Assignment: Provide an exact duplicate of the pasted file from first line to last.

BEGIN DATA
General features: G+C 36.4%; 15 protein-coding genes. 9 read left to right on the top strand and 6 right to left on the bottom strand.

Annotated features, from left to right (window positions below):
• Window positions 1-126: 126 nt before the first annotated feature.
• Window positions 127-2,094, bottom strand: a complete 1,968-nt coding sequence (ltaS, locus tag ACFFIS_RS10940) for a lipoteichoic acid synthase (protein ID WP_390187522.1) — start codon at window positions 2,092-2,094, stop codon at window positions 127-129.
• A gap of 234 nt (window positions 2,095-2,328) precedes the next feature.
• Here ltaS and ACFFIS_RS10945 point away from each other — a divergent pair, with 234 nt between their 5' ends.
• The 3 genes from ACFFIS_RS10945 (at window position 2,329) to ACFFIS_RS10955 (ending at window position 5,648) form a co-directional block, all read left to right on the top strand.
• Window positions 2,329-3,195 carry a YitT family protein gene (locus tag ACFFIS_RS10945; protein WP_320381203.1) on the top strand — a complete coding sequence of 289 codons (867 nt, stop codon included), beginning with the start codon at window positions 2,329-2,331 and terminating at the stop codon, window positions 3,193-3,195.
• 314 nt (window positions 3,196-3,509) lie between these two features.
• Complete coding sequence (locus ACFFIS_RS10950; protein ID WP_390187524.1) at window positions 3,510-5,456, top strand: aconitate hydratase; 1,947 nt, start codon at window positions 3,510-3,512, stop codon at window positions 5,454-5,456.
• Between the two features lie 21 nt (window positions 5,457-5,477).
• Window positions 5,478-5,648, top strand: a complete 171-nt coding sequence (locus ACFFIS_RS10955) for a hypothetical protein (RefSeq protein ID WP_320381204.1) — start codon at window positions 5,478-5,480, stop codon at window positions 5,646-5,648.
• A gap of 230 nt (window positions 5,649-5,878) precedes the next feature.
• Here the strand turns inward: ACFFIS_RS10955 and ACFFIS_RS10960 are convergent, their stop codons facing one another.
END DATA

General features: G+C 36.4%; 15 protein-coding genes. 9 read left to right on the top strand and 6 right to left on the bottom strand.

Annotated features, from left to right (window positions below):
• Window positions 1-126: 126 nt before the first annotated feature.
• Window positions 127-2,094, bottom strand: a complete 1,968-nt coding sequence (ltaS, locus tag ACFFIS_RS10940) for a lipoteichoic acid synthase (protein ID WP_390187522.1) — start codon at window positions 2,092-2,094, stop codon at window positions 127-129.
• A gap of 234 nt (window positions 2,095-2,328) precedes the next feature.
• Here ltaS and ACFFIS_RS10945 point away from each other — a divergent pair, with 234 nt between their 5' ends.
• The 3 genes from ACFFIS_RS10945 (at window position 2,329) to ACFFIS_RS10955 (ending at window position 5,648) form a co-directional block, all read left to right on the top strand.
• Window positions 2,329-3,195 carry a YitT family protein gene (locus tag ACFFIS_RS10945; protein WP_320381203.1) on the top strand — a complete coding sequence of 289 codons (867 nt, stop codon included), beginning with the start codon at window positions 2,329-2,331 and terminating at the stop codon, window positions 3,193-3,195.
• 314 nt (window positions 3,196-3,509) lie between these two features.
• Complete coding sequence (locus ACFFIS_RS10950; protein ID WP_390187524.1) at window positions 3,510-5,456, top strand: aconitate hydratase; 1,947 nt, start codon at window positions 3,510-3,512, stop codon at window positions 5,454-5,456.
• Between the two features lie 21 nt (window positions 5,457-5,477).
• Window positions 5,478-5,648, top strand: a complete 171-nt coding sequence (locus ACFFIS_RS10955) for a hypothetical protein (RefSeq protein ID WP_320381204.1) — start codon at window positions 5,478-5,480, stop codon at window positions 5,646-5,648.
• A gap of 230 nt (window positions 5,649-5,878) precedes the next feature.
• Here the strand turns inward: ACFFIS_RS10955 and ACFFIS_RS10960 are convergent, their stop codons facing one another.